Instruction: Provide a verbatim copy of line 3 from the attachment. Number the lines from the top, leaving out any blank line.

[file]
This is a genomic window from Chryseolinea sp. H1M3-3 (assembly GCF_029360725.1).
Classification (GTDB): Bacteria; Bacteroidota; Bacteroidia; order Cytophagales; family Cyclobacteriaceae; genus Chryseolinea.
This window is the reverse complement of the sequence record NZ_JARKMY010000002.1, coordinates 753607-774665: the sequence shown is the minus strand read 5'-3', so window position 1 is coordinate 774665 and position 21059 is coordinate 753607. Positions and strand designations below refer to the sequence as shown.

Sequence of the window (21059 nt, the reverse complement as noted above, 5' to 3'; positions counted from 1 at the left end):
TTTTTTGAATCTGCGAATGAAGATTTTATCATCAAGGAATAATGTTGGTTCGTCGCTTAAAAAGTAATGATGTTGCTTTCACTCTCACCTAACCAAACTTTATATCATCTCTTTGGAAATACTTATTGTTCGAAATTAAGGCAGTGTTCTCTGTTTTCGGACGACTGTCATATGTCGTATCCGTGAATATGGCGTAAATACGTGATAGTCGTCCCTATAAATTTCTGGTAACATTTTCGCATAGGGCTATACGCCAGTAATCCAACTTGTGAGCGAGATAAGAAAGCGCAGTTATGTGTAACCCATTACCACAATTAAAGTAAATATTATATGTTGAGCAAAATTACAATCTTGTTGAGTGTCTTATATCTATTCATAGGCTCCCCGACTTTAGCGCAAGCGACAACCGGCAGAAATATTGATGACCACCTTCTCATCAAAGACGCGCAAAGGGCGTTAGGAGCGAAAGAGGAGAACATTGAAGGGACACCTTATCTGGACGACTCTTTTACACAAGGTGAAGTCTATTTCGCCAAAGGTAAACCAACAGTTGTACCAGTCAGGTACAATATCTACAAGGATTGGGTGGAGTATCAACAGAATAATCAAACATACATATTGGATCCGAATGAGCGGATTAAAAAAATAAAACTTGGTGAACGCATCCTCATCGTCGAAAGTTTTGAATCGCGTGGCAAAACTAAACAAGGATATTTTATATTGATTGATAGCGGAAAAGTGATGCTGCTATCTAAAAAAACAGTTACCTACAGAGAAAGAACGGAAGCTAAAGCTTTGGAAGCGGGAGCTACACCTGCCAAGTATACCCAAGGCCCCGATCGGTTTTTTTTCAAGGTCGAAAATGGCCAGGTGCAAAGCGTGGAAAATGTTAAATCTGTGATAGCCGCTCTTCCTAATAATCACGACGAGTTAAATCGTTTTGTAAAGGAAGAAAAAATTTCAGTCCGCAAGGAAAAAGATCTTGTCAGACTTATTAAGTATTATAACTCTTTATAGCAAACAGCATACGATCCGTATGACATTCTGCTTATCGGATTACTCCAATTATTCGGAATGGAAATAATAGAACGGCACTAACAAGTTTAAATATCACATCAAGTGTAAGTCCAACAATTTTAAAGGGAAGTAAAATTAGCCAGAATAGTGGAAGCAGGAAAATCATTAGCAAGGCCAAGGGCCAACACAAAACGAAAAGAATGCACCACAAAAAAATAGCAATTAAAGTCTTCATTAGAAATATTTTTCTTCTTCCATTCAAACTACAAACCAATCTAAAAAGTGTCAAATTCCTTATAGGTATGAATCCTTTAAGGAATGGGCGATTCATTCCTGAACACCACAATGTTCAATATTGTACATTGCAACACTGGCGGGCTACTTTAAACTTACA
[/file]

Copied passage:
This window is the reverse complement of the sequence record NZ_JARKMY010000002.1, coordinates 753607-774665: the sequence shown is the minus strand read 5'-3', so window position 1 is coordinate 774665 and position 21059 is coordinate 753607. Positions and strand designations below refer to the sequence as shown.